Scand J Work Environ Health 1978;4 suppl 2:47-52    pdf

doi:10.5271/sjweh.2736 | Issue date: 1978

Interaction of styrene and acetone with drug biotransformation enzymes in rat liver.

by Vainio H, Zitting A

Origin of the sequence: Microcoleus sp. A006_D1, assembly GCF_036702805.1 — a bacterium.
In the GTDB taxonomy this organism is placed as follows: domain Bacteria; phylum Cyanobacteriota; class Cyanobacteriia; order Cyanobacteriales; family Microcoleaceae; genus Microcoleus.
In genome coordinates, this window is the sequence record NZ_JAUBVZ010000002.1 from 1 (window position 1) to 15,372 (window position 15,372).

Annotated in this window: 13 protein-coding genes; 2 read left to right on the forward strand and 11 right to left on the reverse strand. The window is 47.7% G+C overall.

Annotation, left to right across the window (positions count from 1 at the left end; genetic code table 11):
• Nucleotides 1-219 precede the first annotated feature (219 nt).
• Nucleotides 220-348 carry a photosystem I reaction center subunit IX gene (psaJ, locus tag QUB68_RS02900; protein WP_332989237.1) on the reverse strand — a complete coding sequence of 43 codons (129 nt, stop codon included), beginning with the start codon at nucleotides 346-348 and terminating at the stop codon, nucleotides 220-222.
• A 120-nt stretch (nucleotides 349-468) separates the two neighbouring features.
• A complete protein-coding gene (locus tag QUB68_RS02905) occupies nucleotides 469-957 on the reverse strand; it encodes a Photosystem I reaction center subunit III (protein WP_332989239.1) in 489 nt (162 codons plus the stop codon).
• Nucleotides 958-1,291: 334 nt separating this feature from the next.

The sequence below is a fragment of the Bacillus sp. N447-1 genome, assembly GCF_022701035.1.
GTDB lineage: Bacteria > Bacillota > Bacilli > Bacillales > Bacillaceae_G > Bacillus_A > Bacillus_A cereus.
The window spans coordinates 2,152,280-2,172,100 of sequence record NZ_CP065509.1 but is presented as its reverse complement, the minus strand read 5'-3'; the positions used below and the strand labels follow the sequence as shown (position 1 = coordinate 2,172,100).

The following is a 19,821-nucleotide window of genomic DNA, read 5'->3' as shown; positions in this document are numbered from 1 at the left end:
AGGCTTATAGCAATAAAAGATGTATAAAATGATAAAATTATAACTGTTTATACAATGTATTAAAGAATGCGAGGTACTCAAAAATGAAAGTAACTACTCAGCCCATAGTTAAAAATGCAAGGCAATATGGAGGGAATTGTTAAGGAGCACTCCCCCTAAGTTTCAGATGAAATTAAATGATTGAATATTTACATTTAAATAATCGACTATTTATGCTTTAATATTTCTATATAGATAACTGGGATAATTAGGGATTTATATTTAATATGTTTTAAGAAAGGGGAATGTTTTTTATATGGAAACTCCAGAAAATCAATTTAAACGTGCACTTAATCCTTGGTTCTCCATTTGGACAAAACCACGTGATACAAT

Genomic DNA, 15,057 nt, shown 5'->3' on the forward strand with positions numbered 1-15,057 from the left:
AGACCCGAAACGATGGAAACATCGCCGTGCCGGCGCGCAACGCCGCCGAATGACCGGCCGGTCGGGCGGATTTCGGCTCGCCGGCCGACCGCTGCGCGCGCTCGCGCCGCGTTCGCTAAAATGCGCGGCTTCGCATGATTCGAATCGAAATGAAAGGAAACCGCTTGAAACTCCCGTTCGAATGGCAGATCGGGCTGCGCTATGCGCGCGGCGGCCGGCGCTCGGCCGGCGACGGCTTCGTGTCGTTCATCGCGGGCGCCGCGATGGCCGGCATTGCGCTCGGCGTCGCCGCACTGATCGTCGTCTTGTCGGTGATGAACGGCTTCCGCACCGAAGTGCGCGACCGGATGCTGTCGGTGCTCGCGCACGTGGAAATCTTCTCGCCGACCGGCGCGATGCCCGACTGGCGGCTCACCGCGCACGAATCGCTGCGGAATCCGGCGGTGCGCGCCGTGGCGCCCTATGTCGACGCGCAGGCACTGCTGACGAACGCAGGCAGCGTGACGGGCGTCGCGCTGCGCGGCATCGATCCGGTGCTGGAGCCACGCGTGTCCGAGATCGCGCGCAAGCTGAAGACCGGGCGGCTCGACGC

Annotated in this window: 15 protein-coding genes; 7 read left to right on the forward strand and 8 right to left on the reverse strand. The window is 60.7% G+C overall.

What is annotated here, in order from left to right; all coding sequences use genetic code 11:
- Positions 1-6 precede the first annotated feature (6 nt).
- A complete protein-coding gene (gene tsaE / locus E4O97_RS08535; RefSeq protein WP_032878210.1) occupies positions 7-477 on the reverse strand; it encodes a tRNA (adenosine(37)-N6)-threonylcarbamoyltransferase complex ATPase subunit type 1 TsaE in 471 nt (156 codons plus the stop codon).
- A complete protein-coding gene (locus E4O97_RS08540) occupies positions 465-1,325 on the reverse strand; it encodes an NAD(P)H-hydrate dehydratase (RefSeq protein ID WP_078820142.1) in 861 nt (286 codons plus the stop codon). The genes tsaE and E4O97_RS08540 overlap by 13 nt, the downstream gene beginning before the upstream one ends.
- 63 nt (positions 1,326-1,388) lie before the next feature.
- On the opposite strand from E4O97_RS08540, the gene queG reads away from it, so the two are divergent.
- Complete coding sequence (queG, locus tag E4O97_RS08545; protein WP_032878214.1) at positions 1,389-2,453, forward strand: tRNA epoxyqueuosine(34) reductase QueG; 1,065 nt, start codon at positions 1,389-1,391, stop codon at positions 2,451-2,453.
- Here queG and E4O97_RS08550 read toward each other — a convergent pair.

In the presence of hepatic microsomes, styrene produced a type I difference spectrum, which demonstrates that styrene binds to the catalytic site of ferricytochrome P-450. A comparison of the binding parameters for the interaction of styrene with noninduced, phenobarbital-induced, and 3-methylcholanthrene-induced microsomes indicated that styrene is predominantly bound by cytochrome P-450 and not by cytochrome P-448. Inhalation exposure to a mixture of acetone (1,000 ppm, 6 h/d) and styrene (300 ppm, 6 h/d) for 5 d caused a distinct decrease in hepatic free nonprotein sulfhydryl groups. This decrease could be observed both with and without phenobarbital treatment. Acetone inhalation alone also enhanced ethoxycoumarin O-deethylase activity in rats without pretreatments. Acetone inhalation also increased the cytochrome P-450 content of liver microsomes, but it had no effect on NADPH cytochrome c reductase or epoxide hydratase activity. Combined exposure to styrene and acetone enhanced NADPH cytochrome c reductase activity in nonphenobarbital-treated rats, but no effect was seen in the phenobarbital-treated animals. Phenobarbital treatment of animals can greatly modify the biotransformation and toxicity of styrene, phenobarbital inducible P-450 hemoprotein playing a predominant role in its metabolism. Simultaneous inhalation exposure to acetone also interacts with the metabolism of styrene.